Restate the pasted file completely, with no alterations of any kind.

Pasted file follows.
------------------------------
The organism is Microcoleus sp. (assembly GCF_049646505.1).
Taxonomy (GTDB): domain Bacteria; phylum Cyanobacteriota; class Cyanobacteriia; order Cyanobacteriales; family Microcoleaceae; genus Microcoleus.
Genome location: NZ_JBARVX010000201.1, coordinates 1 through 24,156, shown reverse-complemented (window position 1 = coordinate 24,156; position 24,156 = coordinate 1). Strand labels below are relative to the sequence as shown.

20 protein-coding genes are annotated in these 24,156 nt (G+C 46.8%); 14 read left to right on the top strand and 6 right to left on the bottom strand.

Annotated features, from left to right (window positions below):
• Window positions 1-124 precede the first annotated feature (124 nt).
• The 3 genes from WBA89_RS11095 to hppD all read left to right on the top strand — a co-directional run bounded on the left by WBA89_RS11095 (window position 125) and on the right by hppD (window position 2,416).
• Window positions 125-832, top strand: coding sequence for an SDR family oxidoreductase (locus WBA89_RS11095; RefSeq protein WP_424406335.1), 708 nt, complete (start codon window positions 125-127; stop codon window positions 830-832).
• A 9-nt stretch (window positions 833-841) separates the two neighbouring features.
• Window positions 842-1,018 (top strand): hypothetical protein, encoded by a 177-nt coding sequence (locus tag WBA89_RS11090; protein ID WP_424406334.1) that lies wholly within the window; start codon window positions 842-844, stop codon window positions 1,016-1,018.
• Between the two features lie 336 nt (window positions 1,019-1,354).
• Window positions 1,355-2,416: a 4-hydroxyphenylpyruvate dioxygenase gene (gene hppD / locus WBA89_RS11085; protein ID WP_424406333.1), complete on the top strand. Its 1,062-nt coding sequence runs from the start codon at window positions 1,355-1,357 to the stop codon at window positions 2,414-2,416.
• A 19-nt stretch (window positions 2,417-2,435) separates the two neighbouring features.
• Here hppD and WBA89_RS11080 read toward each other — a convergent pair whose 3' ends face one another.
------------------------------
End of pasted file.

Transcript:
The organism is Microcoleus sp. (assembly GCF_049646505.1).
Taxonomy (GTDB): domain Bacteria; phylum Cyanobacteriota; class Cyanobacteriia; order Cyanobacteriales; family Microcoleaceae; genus Microcoleus.
Genome location: NZ_JBARVX010000201.1, coordinates 1 through 24,156, shown reverse-complemented (window position 1 = coordinate 24,156; position 24,156 = coordinate 1). Strand labels below are relative to the sequence as shown.

20 protein-coding genes are annotated in these 24,156 nt (G+C 46.8%); 14 read left to right on the top strand and 6 right to left on the bottom strand.

Annotated features, from left to right (window positions below):
• Window positions 1-124 precede the first annotated feature (124 nt).
• The 3 genes from WBA89_RS11095 to hppD all read left to right on the top strand — a co-directional run bounded on the left by WBA89_RS11095 (window position 125) and on the right by hppD (window position 2,416).
• Window positions 125-832, top strand: coding sequence for an SDR family oxidoreductase (locus WBA89_RS11095; RefSeq protein WP_424406335.1), 708 nt, complete (start codon window positions 125-127; stop codon window positions 830-832).
• A 9-nt stretch (window positions 833-841) separates the two neighbouring features.
• Window positions 842-1,018 (top strand): hypothetical protein, encoded by a 177-nt coding sequence (locus tag WBA89_RS11090; protein ID WP_424406334.1) that lies wholly within the window; start codon window positions 842-844, stop codon window positions 1,016-1,018.
• Between the two features lie 336 nt (window positions 1,019-1,354).
• Window positions 1,355-2,416: a 4-hydroxyphenylpyruvate dioxygenase gene (gene hppD / locus WBA89_RS11085; protein ID WP_424406333.1), complete on the top strand. Its 1,062-nt coding sequence runs from the start codon at window positions 1,355-1,357 to the stop codon at window positions 2,414-2,416.
• A 19-nt stretch (window positions 2,417-2,435) separates the two neighbouring features.
• Here hppD and WBA89_RS11080 read toward each other — a convergent pair whose 3' ends face one another.